Home > Doctor Who, only slightly ranty > On Doctor Who, Storytelling, and Women

On Doctor Who, Storytelling, and Women

“I like that Helen Mirren has been saying the next doctor should be a woman. I would like to go on record and say that the Queen should be played by a man.”

Steven Moffat (Youtube video here, roughly at 3:40).

First off, congrats to Peter Capaldi on his role as the 12th Doctor. By all accounts, he will do a fabulous job as Doctor Who, and he’s been in a lot of fabulous things (tv and movies) that I’ve loved. This post isn’t about Capaldi.

No, my issue is with Moffat, specifically his glib attitude toward gender roles/women. As he so aptly pointed out in that video, it has been established that the Doctor can regenerate as either sex. It is possible. It hasn’t HAPPENED, mind you. But there’s not Time Lord rule that states he must be a white male.

So, I have to take grievous issue with his quip that he’d like the Queen to be played by a man. Why? These are different situations. The Queen is based on a real live person. She isn’t a fiction. She’s very much alive and well. She is not a character that’s been made up by someone, where one could take creative license and change things around. That’s the difference between a biopic and, say, SCIENCE FICTION.

*ahem* I’m going to try not to shout, but it’s rather difficult. I think that Moffat’s rather pointed dismissal and redirection is rather infantile. The tone, and his words, are rude, bordering on abrasive. He is, presumably, aware that women not only leave the HOUSE now, but we also wear PANTS. And are, generally, awesome.

Truly, snark aside, I think that having the Doctor, eventually, regenerate as a woman is not only interesting, but it’s uncharted territory. It’s NEW. Speaking from a storytelling stance, you could do SO much. It’s a whole new palate. I’d be curious to see how the companion (or companions) is thus treated, and if they are a) male and b) as alarmingly hapless as the female companions have been on occasion (more than on occasion, truly).

I’ll be honest with you: I’m relatively new to the Doctor Who world. I’ve been slowly catching up, starting in reverse. I love the series. I want a TARDIS. I adore Matt Smith, and I am sad to see him go. (He did a lovely job of making bowties cool, damn it.) But here’s the thing: I don’t have a favorite Doctor. I have an absolute adoration for each incarnation that I’ve watched, because they’re all so…different. They’re all uniquely drawn and interestingly portrayed. I like that.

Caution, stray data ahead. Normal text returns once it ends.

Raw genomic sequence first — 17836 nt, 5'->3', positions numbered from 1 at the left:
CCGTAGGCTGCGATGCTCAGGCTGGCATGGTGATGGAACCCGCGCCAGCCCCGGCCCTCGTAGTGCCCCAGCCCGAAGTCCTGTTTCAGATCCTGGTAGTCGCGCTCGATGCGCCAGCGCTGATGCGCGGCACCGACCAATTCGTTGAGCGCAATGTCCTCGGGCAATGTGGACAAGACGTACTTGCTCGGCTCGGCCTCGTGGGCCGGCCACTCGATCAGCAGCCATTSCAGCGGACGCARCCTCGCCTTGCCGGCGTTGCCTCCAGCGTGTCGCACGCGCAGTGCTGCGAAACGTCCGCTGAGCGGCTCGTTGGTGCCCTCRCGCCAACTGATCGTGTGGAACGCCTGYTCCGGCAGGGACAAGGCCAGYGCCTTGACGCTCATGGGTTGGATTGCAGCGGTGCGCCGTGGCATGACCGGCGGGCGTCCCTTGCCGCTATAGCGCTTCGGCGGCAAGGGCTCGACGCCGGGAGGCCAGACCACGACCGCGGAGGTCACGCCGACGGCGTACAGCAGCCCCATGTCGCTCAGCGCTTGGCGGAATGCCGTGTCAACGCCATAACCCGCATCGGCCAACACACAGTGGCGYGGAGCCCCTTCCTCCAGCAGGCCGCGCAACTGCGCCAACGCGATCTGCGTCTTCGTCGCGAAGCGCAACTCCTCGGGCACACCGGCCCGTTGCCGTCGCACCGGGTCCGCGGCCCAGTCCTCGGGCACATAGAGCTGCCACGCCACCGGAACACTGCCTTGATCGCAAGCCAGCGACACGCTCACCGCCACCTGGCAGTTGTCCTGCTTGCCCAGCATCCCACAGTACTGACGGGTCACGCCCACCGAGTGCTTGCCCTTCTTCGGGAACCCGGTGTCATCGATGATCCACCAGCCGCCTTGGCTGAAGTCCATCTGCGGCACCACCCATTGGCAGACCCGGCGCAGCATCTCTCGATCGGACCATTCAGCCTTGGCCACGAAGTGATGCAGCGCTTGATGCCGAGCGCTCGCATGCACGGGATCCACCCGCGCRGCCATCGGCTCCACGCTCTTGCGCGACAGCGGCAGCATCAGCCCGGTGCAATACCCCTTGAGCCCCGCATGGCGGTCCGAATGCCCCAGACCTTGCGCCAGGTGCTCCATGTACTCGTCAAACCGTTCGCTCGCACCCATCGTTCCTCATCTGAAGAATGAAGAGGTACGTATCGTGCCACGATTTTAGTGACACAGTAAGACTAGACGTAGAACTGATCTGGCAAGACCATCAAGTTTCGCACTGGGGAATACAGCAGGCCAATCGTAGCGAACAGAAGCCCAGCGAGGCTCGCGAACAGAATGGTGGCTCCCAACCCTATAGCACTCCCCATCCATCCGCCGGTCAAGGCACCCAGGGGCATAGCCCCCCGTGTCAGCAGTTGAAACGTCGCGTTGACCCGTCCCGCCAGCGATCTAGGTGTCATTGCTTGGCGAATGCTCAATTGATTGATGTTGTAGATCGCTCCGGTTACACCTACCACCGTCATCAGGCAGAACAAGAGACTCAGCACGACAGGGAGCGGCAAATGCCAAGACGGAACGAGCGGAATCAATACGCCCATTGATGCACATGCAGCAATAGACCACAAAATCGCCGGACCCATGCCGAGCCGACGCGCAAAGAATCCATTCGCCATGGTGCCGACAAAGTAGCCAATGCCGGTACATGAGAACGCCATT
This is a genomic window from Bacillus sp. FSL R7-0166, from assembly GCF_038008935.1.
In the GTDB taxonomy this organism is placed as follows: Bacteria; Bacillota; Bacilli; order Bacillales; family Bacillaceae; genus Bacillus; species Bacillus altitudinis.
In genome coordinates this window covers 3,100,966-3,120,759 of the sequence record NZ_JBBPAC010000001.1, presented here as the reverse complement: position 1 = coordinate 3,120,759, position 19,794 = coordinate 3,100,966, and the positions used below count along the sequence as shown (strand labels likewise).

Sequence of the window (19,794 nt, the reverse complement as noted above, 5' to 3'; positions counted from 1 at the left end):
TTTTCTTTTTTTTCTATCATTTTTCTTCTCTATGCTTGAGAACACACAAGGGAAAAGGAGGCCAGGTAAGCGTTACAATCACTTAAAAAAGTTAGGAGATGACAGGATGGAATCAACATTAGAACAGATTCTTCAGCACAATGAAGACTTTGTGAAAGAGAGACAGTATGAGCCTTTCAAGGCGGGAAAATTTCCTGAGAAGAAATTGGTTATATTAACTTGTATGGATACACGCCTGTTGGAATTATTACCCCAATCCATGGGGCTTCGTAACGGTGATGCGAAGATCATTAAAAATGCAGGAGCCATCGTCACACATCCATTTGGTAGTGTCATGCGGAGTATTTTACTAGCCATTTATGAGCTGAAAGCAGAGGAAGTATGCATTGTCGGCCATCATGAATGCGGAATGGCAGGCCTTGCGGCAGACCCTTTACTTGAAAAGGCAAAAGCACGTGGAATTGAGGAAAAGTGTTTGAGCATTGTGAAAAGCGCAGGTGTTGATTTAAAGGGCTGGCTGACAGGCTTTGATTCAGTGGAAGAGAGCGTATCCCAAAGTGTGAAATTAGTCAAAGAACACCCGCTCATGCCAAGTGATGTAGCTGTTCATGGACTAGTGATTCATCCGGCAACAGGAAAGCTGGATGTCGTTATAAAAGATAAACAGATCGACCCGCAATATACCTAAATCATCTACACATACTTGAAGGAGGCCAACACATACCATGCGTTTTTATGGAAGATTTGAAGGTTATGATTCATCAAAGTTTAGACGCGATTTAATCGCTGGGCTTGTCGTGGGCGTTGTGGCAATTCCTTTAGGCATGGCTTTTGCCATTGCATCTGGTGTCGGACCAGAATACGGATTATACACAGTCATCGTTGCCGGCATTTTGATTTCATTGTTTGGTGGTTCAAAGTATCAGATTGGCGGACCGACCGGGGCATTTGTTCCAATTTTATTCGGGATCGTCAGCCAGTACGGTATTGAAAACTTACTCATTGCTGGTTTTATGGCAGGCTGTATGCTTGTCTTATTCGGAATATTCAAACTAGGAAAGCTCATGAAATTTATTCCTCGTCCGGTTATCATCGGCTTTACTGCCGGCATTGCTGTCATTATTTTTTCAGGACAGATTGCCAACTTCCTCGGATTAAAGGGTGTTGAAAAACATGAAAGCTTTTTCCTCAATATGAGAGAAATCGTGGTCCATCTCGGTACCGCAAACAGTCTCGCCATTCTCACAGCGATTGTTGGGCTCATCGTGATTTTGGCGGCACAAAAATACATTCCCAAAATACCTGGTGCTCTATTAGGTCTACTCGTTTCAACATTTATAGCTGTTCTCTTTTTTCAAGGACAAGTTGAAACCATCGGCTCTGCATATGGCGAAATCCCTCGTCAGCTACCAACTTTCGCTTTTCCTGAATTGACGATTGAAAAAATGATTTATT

Sometimes, personally speaking, I am a traditionalist. For me, it often depends on genre. But even I have a plethora of quirks I feel like I should confess. I do not want to see a woman playing James Bond, because the James Bond character was written (books and movies) as he is. That’s not sci-fi. I cannot see a reason to change his gender/sex, especially since (let’s face it) so much of Bond resides in his capacity as it does in his masculinity/misogyny. That is to say, his penis and a martini. And I’m okay with that. I can appreciate that character for what he is. I love the movies for their fun and their explosions. The dialogue is generally amusing, and Casino Royale was damn near perfect. And Bond’s more than welcome to make me a martini anytime. *ahem*

Conversely, though, I had no trouble adoring Michael Clark Duncan as the Kingpin. He was perfect in the role, and he totally owned the hell out of the part. I don’t care that the Kingpin wasn’t initially envisioned, or drawn as being, as a black character. Duncan was simply spot-n. Reaching back even further, and into another medium, I adored Mary Martin as Peter Pan. I remember, as a kid, being momentarily confused as to why Peter Pan was a woman (I was 6), but after the initial wait, what’s going on quandary, it didn’t bother me in the least. The thing about Mary Martin playing Peter, of course, was that she wasn’t playing him as female. Peter still was seen as a male character. The practice, I suppose, is parallel to men having playing women for alllll those years in the theater. I’m not, of course, suggesting that the role of the Doctor by played by a woman, portraying a male Doctor. That would probably yield a level of farce that’s not quite right for Doctor Who, unless the role of Doctor Who is now being playing by Falstaff.

But it does beg the question of why not, in regard to the Doctor being a woman. He’s not human. He’s got two hearts. He could regenerate as anything, really. An elderly person. A teenager. A child. (Although, the implications of that would be curious. Can that even happen? I would imagine that would present all sorts of storytelling problems. The companion might end up more babysitter than equal. Although whether or not any companion has truly been allowed to be the Doctor’s equal, that’s up for debate. The only one, in my opinion, who has come close (with regard to the past three Doctors) is Rose Tyler. And yet, for all her troubles, she ends up trapped in a parallel universe, heartbroken. I did like/loathe that bit of plot evolution. The separate was well done. It gave me ALL THE FEELS. And yes, I cried buckets. Unlike, say, when the whole Amy/Rory Weeping Angels plotline devolved into a pile of goo and made me full of non-blinking fury. I really did like Clara, the Impossible Girl. I loved how her existence seemed to puzzle and rattle the Doctor, especially this scene. Except, if you think about it, she was only made “smart” by accident (The Bells of St. John) – and her entire purpose seems to have been (thus far) to save the Doctor. Literally. In a way, the last bit is positive; it seems progressive, because you’d think that saving equals being a heroine, and yet…if an entire character’s purpose is meant to rescue another, it rather seems to undermine the value of that character. As much as I adore the cheeky wit of Clara (“run, you clever boy…”), who is she? What does she want out of life? Rose, at least, was a bit lost and a bit wandering. She had a mum and people in her life. Clara has…two children she nannys for. And…what else? I have absolutely no idea.